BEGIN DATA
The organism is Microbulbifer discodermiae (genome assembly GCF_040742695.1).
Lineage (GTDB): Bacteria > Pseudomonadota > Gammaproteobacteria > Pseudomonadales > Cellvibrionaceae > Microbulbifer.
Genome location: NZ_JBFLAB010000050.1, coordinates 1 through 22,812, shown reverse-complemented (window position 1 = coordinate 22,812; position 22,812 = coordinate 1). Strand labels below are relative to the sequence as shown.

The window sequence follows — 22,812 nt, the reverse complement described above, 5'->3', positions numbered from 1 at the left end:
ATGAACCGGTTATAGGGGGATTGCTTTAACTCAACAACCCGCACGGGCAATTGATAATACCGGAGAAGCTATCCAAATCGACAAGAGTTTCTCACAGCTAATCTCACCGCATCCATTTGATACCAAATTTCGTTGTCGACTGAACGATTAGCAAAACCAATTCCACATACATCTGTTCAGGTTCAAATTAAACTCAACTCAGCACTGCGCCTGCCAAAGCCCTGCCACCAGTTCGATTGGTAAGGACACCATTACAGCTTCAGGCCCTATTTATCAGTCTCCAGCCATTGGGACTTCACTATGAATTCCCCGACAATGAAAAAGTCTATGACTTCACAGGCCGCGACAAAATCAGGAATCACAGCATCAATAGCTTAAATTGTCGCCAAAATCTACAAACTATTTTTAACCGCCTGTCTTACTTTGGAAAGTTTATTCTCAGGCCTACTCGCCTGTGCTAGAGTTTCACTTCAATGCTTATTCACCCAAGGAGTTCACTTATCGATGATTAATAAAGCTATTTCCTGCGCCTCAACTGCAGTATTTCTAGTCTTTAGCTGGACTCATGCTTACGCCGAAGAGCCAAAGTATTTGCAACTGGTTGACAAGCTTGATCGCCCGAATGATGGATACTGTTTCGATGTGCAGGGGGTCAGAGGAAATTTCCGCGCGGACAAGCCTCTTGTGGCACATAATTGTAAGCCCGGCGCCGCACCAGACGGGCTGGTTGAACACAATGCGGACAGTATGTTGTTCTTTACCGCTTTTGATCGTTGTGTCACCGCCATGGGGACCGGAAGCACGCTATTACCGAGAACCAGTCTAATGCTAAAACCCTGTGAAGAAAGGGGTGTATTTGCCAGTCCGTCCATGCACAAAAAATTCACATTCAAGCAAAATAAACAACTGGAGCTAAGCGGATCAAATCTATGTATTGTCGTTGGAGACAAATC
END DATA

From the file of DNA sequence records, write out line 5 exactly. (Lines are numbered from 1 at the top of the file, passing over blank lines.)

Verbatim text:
ATGAACCGGTTATAGGGGGATTGCTTTAACTCAACAACCCGCACGGGCAATTGATAATACCGGAGAAGCTATCCAAATCGACAAGAGTTTCTCACAGCTAATCTCACCGCATCCATTTGATACCAAATTTCGTTGTCGACTGAACGATTAGCAAAACCAATTCCACATACATCTGTTCAGGTTCAAATTAAACTCAACTCAGCACTGCGCCTGCCAAAGCCCTGCCACCAGTTCGATTGGTAAGGACACCATTACAGCTTCAGGCCCTATTTATCAGTCTCCAGCCATTGGGACTTCACTATGAATTCCCCGACAATGAAAAAGTCTATGACTTCACAGGCCGCGACAAAATCAGGAATCACAGCATCAATAGCTTAAATTGTCGCCAAAATCTACAAACTATTTTTAACCGCCTGTCTTACTTTGGAAAGTTTATTCTCAGGCCTACTCGCCTGTGCTAGAGTTTCACTTCAATGCTTATTCACCCAAGGAGTTCACTTATCGATGATTAATAAAGCTATTTCCTGCGCCTCAACTGCAGTATTTCTAGTCTTTAGCTGGACTCATGCTTACGCCGAAGAGCCAAAGTATTTGCAACTGGTTGACAAGCTTGATCGCCCGAATGATGGATACTGTTTCGATGTGCAGGGGGTCAGAGGAAATTTCCGCGCGGACAAGCCTCTTGTGGCACATAATTGTAAGCCCGGCGCCGCACCAGACGGGCTGGTTGAACACAATGCGGACAGTATGTTGTTCTTTACCGCTTTTGATCGTTGTGTCACCGCCATGGGGACCGGAAGCACGCTATTACCGAGAACCAGTCTAATGCTAAAACCCTGTGAAGAAAGGGGTGTATTTGCCAGTCCGTCCATGCACAAAAAATTCACATTCAAGCAAAATAAACAACTGGAGCTAAGCGGATCAAATCTATGTATTGTCGTTGGAGACAAATC